- 2015 Federal Election
South Okanagan musicians give back at food drive concert
What started as a few bands looking to jam for a good cause has turned into a mini music festival being held at the Shatford Centre in Penticton this Friday.
“It went from humble beginnings of a couple of bands getting together to do a 60-seat venue to now about 16 different types of acts and maybe a 400 plus seat venue,” said Gordon Cunningham, one of the organizers.
Playing for the love of music, community bands have joined forces to create South Okanagan Musicians Unite and will be taking over the Shatford Centre for a free concert for the public. All that is required for entrance is a non-perishable food item for donation or a new toy. Those items will be distributed to various food banks in Penticton to hand out including the Inn From The Cold program at Cheers Church and the Gateway Resource Centre at Victory Church.
“Times are tough for a lot of people and we are just getting so much support from the community it is great to see,” said Cunningham. “I believe this is going to be so successful and maybe we will have to do one in the summer because people are in need throughout the year.”
One of the unique aspects to this mini music festival is the diversity of sounds that will take the stages. Cunningham said the evening will start off acoustically at 4 p.m. with The Group of 7, and will be turned over to amplified music including rock and roll and hip hop from 8 p.m. to midnight. The Group of Seven were chosen as the opening act to honour their lifetime achievements. As well as musical diversity, audiences will see a range of ages. From a group that has one of the oldest musicians participating (in his 70s) to some young musicians called AK Strings that includes a 17-year-old playing the violin.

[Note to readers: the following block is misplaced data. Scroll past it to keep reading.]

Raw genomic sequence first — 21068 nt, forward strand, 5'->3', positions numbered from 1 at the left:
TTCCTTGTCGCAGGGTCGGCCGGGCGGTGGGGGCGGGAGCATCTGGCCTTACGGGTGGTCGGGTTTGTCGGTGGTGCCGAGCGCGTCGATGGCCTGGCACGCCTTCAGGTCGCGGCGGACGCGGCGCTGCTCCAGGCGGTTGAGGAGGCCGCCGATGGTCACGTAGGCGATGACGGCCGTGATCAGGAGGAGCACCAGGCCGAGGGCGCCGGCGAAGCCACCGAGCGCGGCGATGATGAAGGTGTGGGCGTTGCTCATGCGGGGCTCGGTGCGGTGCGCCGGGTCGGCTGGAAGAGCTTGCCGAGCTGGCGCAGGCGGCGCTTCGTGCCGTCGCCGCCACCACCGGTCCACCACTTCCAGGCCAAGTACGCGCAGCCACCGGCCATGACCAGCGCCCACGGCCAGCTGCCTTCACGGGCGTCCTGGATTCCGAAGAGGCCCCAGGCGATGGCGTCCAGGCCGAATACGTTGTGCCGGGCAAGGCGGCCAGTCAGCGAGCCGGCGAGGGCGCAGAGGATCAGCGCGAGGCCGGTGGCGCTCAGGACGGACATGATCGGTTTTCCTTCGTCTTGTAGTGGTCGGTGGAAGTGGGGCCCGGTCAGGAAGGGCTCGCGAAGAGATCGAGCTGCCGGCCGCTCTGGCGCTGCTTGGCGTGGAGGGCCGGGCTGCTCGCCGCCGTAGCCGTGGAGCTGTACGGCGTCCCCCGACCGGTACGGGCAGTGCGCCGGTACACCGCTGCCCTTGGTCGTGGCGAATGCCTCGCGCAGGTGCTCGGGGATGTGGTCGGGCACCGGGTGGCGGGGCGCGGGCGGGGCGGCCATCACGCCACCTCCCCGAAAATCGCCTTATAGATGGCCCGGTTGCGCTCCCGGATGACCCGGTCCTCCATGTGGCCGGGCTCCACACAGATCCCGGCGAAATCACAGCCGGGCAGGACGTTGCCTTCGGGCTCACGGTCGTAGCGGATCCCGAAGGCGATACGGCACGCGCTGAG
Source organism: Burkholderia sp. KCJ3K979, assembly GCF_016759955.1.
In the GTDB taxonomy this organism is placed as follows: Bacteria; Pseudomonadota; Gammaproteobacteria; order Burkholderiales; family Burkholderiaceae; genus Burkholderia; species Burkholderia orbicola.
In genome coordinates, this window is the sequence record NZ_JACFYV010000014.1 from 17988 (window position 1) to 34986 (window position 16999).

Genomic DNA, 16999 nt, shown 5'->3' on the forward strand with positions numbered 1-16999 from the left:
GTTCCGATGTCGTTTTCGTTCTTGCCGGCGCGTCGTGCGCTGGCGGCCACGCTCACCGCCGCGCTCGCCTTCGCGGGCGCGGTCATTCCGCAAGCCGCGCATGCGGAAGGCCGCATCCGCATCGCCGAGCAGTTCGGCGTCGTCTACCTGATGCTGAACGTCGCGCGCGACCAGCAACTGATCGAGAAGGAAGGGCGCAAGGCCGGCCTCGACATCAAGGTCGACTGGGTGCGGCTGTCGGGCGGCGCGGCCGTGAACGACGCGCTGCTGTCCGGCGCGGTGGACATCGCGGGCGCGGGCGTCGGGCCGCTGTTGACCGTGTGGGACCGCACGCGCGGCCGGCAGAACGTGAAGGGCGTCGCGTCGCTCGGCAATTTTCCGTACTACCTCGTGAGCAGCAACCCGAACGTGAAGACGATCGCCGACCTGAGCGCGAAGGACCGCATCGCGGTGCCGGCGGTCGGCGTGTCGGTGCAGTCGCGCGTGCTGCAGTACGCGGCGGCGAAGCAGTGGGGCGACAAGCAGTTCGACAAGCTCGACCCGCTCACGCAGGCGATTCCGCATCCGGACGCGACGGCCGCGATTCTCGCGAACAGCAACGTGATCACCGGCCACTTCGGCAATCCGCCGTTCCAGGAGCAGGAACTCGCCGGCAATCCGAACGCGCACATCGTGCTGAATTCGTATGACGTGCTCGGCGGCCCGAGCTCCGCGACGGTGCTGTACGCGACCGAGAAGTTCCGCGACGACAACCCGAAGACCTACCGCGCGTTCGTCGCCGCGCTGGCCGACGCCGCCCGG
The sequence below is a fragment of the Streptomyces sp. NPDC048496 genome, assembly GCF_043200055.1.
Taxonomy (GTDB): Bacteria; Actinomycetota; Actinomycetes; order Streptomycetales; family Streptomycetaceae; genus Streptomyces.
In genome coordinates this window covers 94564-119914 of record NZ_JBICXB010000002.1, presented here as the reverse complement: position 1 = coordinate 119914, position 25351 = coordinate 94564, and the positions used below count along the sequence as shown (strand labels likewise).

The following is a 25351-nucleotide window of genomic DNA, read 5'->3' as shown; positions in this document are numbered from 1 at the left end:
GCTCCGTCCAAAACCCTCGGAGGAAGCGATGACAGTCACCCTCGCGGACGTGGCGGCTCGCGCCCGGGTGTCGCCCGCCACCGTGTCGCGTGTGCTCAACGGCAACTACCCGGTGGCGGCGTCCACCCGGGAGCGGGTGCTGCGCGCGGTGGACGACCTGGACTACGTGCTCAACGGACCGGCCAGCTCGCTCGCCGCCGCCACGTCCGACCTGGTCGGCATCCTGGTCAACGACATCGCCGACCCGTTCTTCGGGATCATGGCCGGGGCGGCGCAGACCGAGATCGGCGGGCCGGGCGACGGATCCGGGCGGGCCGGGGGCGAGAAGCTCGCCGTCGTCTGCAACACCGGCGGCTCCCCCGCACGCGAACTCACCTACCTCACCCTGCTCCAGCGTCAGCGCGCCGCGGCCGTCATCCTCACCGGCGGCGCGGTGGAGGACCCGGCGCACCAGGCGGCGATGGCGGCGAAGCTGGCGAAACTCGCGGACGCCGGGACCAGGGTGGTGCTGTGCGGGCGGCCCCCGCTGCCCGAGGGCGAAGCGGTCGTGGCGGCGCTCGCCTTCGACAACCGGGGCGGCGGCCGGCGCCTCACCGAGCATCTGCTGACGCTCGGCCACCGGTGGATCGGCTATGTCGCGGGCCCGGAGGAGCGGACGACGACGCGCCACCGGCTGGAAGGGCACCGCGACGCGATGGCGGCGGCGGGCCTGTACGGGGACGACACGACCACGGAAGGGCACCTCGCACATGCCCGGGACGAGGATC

“It is really quite a neat collection of people and it is sort of like the old ones passing the torch to the young ones playing in the same venue. It all fits in with the do unto others and love your neighbour kind of idea that we have,” said Cunningham, who will be playing with the Jeri and the Hatrix band.
While the idea of a benefit concert blossomed in a matter of days from two acts to five to 16, those weren’t the only phone calls Cunningham was fielding. Every time a challenge came up, someone in the community stepped forward to help, from All’s Well Security, sound and lighting experts to KalTire now bringing their special events BBQ and Huber Bannister Chevrolet helping by accepting donations of food and toys until Dec. 21 for the musicians to donate. Now, Cunningham said, they are looking at having three acts in different rooms running simultaneously on Friday to ensure everyone gets to play. He added they will be giving out wristbands and if one room fills up they will close the doors and when the next act takes the stage try and move people through.
“We hope to turn the building over, that is why we have acts in different rooms and hope people circulate through so more can come in and enjoy the music,” said Cunningham.
Whatever style of music you enjoy, Cunningham said you’ll probably find it at the Shatford on Friday starting right outside the doors where a musician will be playing his keyboard dressed up as Santa Claus and magician Gordon De Roos and Doc Holloway in the foyer. Performing in the main and side rooms will be AK Strings, The Group of 7, Left Fork Band, Pentictones, Janet and Ken Bates of Instruments of Change, William Leggott, Melody Hanlin and Craig, Thurein Myint and Jennifer Lauren, Mad Melody Records hip hop artists, Top Dead Centre, Penticton Indian Band dancers and drummers, Spadefoot, Okos Pokos Band and Jeri and the Hatrix Band.
The event can still use more volunteers to help in any capacity and are looking for donations from local businesses to use for door prizes.
Anyone who is interested in helping or donating can contact Cheryl Engemoen at 250-488-0541.